Carpels fused
    the carpels are fused to one another
    Enlarged sterile flowers
    there are no enlarged sterile flowers on the plant
    Flower petal color
    white
    Flower symmetry
    there are two or more ways to evenly divide the flower (the flower is radially symmetrical)
    Hairs on ovary (Amelanchier)
    NA
    Hypanthium present
    the flower has a hypanthium
    Inflorescence hairs
    there are no hairs on the inflorescence
    Inflorescence type
    the inflorescence is a corymb (with long lower branches and shorter upper branches, giving it a more or less flat-topped look)
    Number of pistils
    1
    Ovary position
    • the ovary is above the point of petal and/or sepal attachment
    • the ovary is below the point of petal and/or sepal attachment
    Petal and sepal arrangement
    the flower includes two cycles of petal- or sepal-like structures
    Petal appearance
    the petals are thin and delicate, and pigmented (colored other than green or brown)
    Petal fusion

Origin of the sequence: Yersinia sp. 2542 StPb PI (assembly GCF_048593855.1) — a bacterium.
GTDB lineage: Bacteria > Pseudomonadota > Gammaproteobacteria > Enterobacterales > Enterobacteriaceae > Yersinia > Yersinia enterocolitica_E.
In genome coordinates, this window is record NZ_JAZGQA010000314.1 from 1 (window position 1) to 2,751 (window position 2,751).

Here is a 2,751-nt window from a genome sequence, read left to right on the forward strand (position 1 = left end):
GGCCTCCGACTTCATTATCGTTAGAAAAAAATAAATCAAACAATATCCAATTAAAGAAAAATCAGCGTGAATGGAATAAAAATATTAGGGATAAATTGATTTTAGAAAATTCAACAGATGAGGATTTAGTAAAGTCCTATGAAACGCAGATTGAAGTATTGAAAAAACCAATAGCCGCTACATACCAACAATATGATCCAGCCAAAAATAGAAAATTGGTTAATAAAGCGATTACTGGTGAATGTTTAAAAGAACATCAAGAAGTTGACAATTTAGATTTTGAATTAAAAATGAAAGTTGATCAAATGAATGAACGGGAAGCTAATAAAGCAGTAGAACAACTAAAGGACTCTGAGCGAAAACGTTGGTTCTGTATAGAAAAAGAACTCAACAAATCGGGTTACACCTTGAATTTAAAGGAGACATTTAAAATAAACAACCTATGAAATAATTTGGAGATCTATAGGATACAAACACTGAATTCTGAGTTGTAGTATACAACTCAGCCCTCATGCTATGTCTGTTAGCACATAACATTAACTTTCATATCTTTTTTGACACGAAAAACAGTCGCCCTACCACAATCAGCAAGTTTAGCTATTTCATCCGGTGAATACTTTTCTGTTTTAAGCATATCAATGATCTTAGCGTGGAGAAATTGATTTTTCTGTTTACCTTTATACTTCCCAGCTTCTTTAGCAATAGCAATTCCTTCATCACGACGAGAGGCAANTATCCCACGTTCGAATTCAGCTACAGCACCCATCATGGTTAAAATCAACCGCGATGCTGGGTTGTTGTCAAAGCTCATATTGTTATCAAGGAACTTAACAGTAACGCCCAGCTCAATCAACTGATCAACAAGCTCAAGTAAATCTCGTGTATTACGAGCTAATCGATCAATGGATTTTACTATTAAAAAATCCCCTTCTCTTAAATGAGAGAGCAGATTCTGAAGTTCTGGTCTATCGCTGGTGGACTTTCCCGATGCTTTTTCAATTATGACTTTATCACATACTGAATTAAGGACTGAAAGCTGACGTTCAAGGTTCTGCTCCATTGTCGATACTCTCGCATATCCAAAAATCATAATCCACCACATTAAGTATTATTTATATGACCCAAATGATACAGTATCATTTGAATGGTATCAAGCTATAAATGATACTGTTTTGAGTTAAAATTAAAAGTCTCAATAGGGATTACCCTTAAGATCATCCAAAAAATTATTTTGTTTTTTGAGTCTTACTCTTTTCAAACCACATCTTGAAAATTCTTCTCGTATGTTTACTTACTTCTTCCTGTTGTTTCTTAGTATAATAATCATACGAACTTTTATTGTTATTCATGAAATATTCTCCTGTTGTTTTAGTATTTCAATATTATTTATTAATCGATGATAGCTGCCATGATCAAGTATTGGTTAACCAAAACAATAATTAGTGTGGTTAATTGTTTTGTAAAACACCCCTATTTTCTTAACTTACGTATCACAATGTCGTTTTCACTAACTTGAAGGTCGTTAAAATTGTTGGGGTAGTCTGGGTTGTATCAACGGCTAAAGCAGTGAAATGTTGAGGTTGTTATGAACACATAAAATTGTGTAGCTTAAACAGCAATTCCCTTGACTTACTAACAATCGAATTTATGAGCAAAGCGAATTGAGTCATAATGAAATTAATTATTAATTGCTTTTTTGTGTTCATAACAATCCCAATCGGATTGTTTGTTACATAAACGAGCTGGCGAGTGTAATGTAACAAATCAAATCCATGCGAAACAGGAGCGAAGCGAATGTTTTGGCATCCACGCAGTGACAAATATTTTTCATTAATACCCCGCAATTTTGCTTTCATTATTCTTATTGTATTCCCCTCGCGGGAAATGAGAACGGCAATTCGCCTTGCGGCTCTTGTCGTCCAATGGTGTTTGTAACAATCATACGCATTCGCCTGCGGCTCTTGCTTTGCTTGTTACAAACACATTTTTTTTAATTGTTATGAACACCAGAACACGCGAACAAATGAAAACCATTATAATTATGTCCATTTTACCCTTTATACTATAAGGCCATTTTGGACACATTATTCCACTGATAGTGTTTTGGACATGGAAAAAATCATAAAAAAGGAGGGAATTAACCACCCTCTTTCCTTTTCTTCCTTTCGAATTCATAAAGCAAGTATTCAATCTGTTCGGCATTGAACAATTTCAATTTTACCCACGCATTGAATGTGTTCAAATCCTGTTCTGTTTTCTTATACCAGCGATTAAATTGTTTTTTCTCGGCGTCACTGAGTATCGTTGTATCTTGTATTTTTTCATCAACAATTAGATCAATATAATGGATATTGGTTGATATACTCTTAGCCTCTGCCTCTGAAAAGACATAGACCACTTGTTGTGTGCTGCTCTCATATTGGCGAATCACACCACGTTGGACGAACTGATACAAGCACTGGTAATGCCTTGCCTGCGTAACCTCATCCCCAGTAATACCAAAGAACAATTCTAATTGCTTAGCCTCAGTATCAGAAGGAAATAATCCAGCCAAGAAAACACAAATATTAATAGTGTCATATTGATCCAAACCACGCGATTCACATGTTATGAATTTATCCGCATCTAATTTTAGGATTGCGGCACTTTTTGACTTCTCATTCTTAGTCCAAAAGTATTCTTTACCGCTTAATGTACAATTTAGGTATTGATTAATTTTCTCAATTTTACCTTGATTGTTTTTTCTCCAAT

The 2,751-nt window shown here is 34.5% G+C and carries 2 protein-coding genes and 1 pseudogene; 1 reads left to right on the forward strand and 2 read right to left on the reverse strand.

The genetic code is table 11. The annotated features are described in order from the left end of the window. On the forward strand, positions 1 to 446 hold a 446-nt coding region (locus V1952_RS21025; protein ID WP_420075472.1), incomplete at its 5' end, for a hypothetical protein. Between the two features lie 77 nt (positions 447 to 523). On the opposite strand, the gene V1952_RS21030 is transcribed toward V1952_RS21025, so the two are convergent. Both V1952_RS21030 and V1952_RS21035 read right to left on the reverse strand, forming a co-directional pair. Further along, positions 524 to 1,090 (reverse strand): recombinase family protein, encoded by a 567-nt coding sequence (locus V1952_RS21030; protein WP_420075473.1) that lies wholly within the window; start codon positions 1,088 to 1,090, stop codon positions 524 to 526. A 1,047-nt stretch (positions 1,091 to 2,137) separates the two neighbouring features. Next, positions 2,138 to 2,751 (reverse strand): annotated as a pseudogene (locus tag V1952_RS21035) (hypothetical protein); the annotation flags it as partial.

the perianth parts are separate
    Sepal cilia (Ilex)
    NA
    Sepals fused only to sepals
    the sepals are fused to each other (not other flower parts), at least near their bases
    Stamen number
    • 12
    • 13 or more
    Stamens fused
    the stamens are not fused to one another
  • Fruits or seeds
    Berry color
    • green
    • purple
    Fruit tissue origin
    the hypanthium of the flower becomes part of the fruit
    Fruit type (general)
    the fruit is fleshy
    Fruit type (specific)
    the fruit is a berry (fleshy, with the wall enclosing one or more sections, with two or more seeds)
    Nut with spines (Fagaceae)
    NA
    Wings on fruit
    there are no wings on the fruit
  • Glands or sap
    Sap color
    the sap is clear and watery
    Stalked glands on fruit (Rosa)
    NA
  • Growth form
    Growth form
    • the plant is a shrub (i.e., a woody plant with several stems growing from the base)
    • the plant is a tree
  • Leaves
    Hairs on underside of leaf blade
    the underside of the leaf has no hairs
    Hairs on upper side of leaf blade
    the upper side of the leaf is not hairy, or has very few hairs
    Leaf blade base shape
    • the base of the leaf blade is cuneate (wedge-shaped, tapers to the base with relatively straight, converging edges), or narrow